Recitations features members of NWN! Productions alumnus Katechon, a departure for them stylistically, as Recitations features a whole lot of space-age leads and mid-tempo black metal mosh sections. There are also plenty of percussion and ambient segments on their debut release, The First of the Listeners. The theme here seems to revolve around early man and the destruction of their way of life, leading way to modernism and strife, the dissolution of civilization and the family unit that has followed.
Or it could mean something else. Form your own impressions of the strange psychedelic touches that provide nuance to the music. The black metal sections are straightforward and easy to enjoy; the mid-tempo mosh segments are likewise enjoyable. Your reaction to some of the tracks that revolve around strange chanting and primitive percussion should gauge your love, indifference, or dislike of this record. In my humble opinion, those segments can be a real acid trip, take for instance track three, “Godspeak Halilu Lija.”
And while Katechon, the band members’ full time outfit, features a more intense amalgam of death metal, thrash, and black metal elements, Recitations’ The First of the Listeners sounds more laid back and ritualistic.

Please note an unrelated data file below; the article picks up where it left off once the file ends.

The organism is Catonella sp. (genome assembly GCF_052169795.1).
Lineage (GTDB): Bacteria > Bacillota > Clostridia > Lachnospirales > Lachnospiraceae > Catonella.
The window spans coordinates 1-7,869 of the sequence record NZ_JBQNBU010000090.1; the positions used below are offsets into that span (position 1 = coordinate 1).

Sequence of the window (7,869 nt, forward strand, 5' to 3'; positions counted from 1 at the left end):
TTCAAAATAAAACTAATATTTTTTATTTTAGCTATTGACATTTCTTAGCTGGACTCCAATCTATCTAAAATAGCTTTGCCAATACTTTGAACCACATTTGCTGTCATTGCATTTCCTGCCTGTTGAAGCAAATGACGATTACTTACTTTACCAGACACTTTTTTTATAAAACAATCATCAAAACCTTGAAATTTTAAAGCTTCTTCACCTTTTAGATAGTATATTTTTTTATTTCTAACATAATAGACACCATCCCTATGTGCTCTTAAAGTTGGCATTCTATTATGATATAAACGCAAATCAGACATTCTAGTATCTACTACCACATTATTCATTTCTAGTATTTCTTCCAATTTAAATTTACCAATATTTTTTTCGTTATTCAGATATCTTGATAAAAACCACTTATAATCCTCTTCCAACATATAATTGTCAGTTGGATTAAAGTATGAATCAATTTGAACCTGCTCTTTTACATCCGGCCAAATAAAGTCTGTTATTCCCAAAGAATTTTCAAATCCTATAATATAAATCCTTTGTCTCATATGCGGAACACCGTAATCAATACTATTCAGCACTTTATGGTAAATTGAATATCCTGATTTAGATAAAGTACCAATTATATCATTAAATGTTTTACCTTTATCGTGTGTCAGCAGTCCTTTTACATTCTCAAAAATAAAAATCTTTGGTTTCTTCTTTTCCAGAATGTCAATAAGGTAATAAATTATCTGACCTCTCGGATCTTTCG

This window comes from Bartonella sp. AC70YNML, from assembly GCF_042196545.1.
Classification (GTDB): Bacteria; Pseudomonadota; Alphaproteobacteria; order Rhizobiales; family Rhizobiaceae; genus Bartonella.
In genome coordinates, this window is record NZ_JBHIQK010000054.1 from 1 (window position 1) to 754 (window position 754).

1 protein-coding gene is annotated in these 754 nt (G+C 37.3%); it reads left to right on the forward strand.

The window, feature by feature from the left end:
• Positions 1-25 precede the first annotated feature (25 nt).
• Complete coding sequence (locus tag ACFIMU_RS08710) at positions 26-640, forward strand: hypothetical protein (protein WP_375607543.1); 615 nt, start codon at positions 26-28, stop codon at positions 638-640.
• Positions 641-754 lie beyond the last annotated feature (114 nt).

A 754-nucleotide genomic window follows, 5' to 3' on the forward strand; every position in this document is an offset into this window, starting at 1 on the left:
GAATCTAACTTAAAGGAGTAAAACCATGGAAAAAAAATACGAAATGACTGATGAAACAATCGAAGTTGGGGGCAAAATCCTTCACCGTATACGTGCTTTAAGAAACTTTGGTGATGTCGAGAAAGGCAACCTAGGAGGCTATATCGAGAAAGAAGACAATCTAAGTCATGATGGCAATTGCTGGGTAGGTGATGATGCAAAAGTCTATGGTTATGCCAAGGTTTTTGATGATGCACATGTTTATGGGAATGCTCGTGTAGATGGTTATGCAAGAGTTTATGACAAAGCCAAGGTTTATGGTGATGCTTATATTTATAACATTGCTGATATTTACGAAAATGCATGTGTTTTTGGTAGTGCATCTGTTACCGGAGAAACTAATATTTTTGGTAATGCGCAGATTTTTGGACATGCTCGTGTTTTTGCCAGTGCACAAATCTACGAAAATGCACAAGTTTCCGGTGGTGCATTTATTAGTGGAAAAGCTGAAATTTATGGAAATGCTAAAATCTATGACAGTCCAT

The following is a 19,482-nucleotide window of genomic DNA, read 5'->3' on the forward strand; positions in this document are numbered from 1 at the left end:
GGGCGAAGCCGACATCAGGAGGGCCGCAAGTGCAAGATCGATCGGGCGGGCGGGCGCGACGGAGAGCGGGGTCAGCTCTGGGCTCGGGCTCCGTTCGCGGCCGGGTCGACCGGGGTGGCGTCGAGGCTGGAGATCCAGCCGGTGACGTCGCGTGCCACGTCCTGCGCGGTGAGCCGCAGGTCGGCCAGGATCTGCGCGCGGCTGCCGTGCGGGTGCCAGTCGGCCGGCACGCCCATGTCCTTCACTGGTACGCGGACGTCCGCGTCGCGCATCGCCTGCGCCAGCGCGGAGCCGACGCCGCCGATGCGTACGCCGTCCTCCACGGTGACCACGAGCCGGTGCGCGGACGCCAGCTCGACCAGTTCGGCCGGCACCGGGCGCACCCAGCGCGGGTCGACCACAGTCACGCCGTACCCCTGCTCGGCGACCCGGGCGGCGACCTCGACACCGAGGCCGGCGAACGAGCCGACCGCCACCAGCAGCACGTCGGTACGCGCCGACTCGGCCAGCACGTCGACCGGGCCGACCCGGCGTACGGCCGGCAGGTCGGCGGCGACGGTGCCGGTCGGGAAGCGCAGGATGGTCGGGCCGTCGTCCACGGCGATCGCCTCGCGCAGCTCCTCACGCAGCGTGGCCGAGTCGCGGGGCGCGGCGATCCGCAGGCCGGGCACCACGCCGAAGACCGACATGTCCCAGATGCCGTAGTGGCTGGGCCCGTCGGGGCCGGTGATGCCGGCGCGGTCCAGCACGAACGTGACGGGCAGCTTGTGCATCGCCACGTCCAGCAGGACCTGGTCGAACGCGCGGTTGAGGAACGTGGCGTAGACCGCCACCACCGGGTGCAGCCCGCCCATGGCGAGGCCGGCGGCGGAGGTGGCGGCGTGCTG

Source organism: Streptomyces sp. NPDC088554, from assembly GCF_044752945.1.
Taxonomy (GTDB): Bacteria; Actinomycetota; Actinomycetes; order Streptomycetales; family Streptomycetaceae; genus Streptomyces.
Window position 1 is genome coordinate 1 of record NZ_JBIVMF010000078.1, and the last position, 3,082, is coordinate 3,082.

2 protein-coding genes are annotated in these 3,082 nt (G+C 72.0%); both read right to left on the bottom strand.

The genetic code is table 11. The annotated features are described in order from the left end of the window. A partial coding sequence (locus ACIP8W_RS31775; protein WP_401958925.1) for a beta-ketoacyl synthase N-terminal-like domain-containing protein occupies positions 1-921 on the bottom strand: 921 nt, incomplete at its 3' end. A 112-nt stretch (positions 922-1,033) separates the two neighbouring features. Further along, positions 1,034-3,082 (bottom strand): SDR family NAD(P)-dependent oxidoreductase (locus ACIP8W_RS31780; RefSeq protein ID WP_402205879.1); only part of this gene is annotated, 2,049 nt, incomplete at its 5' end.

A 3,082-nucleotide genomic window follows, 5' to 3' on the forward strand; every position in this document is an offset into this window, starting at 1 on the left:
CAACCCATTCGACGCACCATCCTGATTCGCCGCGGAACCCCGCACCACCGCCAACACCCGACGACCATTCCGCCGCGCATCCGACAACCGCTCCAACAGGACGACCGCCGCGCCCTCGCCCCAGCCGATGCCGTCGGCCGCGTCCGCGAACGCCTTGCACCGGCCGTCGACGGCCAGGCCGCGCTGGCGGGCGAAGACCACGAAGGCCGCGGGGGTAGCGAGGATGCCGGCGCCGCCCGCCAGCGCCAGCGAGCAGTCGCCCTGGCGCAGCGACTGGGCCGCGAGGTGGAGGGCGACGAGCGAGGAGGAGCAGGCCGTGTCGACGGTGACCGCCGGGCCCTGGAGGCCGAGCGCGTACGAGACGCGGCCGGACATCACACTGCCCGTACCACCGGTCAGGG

Still, even if ambient sections do comprise a great portion of The First of the Listeners, the band does mix some psychedelic and black metal guitar noise in the background of most aforementioned ambient sections.
Even more interesting is the occasional use of Church organ and phaser effects to the mix of epic runtimes per track. The band hardly focuses on all-out brutality; it is more apparent that the band members wanted to create music with a vibrancy and energy that they envisioned for this release. Track four, “To Voice the Unutterable,” sounds like rapid fire downpicks lead the way to tremolo riffing and a long impressively-sustained set of blastbeats.
Of note as well is the unique take on vocal roars that the band utilizes on The First of the Listeners. Echoing like a man howling from a cave full of primitive peoples, the vocals here enunciate some of the lyrics clearly enough for the listener to grasp.
The production provides a balance to the instruments used for the recording. The guitars don’t drown out the vocals and drums. The bass sounds just loud enough beneath the rhythm guitars. The drums feature the blunted snare technique and blastbeats frequently don’t make the distinction between snare and bass drum, which means that the beats sound like they’re comprised of thuds more than a combination of disparate hits of the two drum parts. The vocals are also captured nicely.
Barbaric, haunting, strangely melodic, The First of the Listeners is an intriguing demo presented by these mysterious scene veterans from Trondheim, Norway. Independently-released and cloaked in mystery and anonymity, The First of the Listeners could well be the first of a string of highly-anticipated offerings from the band.